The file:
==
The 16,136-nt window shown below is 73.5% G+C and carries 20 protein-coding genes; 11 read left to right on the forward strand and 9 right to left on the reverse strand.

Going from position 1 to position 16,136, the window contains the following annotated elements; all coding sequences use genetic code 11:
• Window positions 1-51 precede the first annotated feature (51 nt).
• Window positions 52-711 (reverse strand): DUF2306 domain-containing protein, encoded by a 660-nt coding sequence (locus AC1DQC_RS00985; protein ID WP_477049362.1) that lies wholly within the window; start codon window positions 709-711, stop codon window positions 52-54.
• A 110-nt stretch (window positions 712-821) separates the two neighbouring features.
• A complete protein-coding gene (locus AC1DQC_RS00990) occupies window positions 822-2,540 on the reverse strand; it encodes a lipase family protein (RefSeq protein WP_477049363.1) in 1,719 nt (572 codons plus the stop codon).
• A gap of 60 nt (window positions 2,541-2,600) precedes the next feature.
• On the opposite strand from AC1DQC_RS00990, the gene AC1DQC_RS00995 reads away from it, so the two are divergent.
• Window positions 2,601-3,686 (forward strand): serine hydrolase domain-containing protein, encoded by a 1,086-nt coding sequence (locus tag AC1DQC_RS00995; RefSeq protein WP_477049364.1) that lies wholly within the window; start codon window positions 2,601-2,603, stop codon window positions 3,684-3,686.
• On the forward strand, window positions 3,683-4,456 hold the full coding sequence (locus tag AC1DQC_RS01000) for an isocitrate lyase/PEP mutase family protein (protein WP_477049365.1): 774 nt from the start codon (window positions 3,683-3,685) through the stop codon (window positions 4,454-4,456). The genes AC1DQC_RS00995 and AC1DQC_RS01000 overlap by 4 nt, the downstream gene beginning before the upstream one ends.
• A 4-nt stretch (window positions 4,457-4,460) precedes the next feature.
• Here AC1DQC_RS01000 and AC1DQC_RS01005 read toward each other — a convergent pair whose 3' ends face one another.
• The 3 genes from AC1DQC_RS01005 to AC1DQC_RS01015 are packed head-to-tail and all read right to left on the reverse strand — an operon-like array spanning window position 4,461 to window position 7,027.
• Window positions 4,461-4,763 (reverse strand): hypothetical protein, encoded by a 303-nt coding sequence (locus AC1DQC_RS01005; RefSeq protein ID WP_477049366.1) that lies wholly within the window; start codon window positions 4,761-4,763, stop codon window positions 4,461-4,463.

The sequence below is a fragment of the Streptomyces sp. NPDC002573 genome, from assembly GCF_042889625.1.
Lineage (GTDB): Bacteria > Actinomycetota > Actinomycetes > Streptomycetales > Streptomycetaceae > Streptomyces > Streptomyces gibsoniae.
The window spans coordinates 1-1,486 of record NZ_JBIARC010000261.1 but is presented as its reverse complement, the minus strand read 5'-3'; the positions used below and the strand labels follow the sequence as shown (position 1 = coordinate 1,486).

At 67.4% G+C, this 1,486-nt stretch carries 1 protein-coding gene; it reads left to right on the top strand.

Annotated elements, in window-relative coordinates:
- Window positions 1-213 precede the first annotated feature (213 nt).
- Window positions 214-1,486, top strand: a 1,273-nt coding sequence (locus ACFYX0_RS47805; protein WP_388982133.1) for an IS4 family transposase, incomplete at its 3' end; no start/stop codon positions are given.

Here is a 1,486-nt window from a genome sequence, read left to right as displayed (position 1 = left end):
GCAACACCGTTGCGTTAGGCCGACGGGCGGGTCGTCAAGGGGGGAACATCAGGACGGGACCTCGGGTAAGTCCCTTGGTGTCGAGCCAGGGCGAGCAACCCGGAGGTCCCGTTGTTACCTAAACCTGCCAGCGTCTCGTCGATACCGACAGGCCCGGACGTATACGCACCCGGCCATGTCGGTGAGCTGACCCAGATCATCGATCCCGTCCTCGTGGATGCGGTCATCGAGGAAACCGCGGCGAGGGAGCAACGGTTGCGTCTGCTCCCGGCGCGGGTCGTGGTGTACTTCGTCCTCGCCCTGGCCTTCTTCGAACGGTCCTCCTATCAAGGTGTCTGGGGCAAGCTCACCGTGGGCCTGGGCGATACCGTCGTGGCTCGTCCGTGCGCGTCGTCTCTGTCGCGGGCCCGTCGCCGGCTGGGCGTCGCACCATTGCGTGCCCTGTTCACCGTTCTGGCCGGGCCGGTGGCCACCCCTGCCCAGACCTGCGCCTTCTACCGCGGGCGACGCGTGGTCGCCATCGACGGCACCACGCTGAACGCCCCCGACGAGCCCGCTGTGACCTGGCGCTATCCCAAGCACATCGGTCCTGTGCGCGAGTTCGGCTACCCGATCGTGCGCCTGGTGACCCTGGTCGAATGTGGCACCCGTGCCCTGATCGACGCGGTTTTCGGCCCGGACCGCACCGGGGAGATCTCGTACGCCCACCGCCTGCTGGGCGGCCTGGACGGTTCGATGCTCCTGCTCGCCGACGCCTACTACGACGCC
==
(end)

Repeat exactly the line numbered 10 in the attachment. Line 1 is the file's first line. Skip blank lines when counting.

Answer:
• On the forward strand, window positions 3,683-4,456 hold the full coding sequence (locus tag AC1DQC_RS01000) for an isocitrate lyase/PEP mutase family protein (protein WP_477049365.1): 774 nt from the start codon (window positions 3,683-3,685) through the stop codon (window positions 4,454-4,456). The genes AC1DQC_RS00995 and AC1DQC_RS01000 overlap by 4 nt, the downstream gene beginning before the upstream one ends.